Posted on 20 March 2015 by Daniel
Knowing where Galileo flies
A super-nice report today from Werner Enderle, Head of ESA’s Navigation Support Office at ESOC, the European Space Operations Centre, Darmstadt, who writes to tell us how the team there have performed the first highly precise orbit determination for Galileo. The Navigation Support Office provides products and services related to global navigation satellite systems in support of ESA missions and to European customers such as Eumetsat and to worldwide customers through its participation in the International Global Navigation Satellite Systems (IGNSS) Services group.
On Thursday, 19 March, the team at ESA’s Navigation Support Office generated the first ‘Precise Orbit Determination’ (POD) for a Full Operational Capability (FOC) Galileo satellite – GALSAT Number 202.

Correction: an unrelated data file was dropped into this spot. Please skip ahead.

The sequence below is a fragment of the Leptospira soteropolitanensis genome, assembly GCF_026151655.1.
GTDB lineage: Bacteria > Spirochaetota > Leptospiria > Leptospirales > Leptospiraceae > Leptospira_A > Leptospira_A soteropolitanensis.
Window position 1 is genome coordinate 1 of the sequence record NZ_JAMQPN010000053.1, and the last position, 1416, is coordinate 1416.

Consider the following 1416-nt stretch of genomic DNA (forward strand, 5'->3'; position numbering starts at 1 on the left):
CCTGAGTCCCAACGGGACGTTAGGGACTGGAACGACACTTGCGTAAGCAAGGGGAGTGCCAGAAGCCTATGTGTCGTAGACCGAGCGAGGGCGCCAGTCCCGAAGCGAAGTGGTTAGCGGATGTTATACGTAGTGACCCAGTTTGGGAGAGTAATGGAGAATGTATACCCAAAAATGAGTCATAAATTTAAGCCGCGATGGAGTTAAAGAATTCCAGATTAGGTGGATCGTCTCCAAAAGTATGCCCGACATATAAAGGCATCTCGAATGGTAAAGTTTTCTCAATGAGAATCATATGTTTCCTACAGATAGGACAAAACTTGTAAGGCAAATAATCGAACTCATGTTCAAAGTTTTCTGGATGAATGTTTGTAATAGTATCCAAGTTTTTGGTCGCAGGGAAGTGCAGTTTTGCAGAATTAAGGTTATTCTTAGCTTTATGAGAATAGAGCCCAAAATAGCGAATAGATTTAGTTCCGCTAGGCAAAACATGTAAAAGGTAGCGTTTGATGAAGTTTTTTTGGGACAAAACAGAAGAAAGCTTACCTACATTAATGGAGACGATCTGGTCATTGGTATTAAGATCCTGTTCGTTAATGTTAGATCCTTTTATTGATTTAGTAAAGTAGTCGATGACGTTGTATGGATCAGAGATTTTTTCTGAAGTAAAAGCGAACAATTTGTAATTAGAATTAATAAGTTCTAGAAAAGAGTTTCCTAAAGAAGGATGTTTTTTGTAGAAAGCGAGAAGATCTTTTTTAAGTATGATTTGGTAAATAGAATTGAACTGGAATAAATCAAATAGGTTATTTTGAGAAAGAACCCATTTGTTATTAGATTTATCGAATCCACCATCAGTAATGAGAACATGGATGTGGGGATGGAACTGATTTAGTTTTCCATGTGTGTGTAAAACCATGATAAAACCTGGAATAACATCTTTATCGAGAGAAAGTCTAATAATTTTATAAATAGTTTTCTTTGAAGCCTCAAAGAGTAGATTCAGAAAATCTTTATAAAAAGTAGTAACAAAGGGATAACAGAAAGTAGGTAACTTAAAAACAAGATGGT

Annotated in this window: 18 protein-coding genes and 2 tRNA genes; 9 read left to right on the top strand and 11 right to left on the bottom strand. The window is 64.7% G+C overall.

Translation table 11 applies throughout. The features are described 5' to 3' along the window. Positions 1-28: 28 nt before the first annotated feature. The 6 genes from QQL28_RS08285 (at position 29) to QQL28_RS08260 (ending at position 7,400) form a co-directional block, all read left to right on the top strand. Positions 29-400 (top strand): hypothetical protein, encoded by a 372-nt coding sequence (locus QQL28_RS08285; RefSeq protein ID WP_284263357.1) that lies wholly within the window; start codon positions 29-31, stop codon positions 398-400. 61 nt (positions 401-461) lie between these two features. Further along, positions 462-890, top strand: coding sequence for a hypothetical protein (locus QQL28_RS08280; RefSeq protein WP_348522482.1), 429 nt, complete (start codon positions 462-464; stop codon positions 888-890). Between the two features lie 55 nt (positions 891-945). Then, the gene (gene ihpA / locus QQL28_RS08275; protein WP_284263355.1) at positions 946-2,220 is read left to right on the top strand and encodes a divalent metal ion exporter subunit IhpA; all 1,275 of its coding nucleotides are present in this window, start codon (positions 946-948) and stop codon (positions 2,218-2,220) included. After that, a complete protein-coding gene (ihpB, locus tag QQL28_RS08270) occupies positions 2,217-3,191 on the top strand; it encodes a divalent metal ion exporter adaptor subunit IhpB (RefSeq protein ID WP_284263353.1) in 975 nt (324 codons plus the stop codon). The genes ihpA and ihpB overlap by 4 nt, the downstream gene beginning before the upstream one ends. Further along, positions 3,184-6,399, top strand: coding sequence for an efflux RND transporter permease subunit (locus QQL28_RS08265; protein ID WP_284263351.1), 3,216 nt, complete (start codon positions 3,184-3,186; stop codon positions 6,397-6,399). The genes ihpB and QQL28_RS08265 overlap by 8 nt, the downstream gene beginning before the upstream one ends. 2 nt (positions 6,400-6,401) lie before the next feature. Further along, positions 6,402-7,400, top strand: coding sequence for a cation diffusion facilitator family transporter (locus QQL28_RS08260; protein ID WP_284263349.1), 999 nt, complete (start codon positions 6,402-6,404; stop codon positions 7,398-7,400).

The POD for Galileo 202 was based on the processing of signals in L-Band, which had been transmitted by the Galileo satellite and received by the Navigation Support Office’s global distributed GNSS sensor station network, in conjunction with data from the International GNSS Service (IGS) network of sensor stations, used in the context of the MGEX experiment.
The Multi-GNSS Experiment (MGEX) has been set-up by the IGS to track, collate and analyse all available GNSS signals. This includes signals from the BeiDou, Galileo, QZSS, and the IRNSS systems, as well as from modernized GPS and GLONASS satellites and any space-based augmentation system of interest. Analysis centres will characterize new satellites and signals, compare equipment performance and further develop processing software capable of handling multiple GNSS observation data.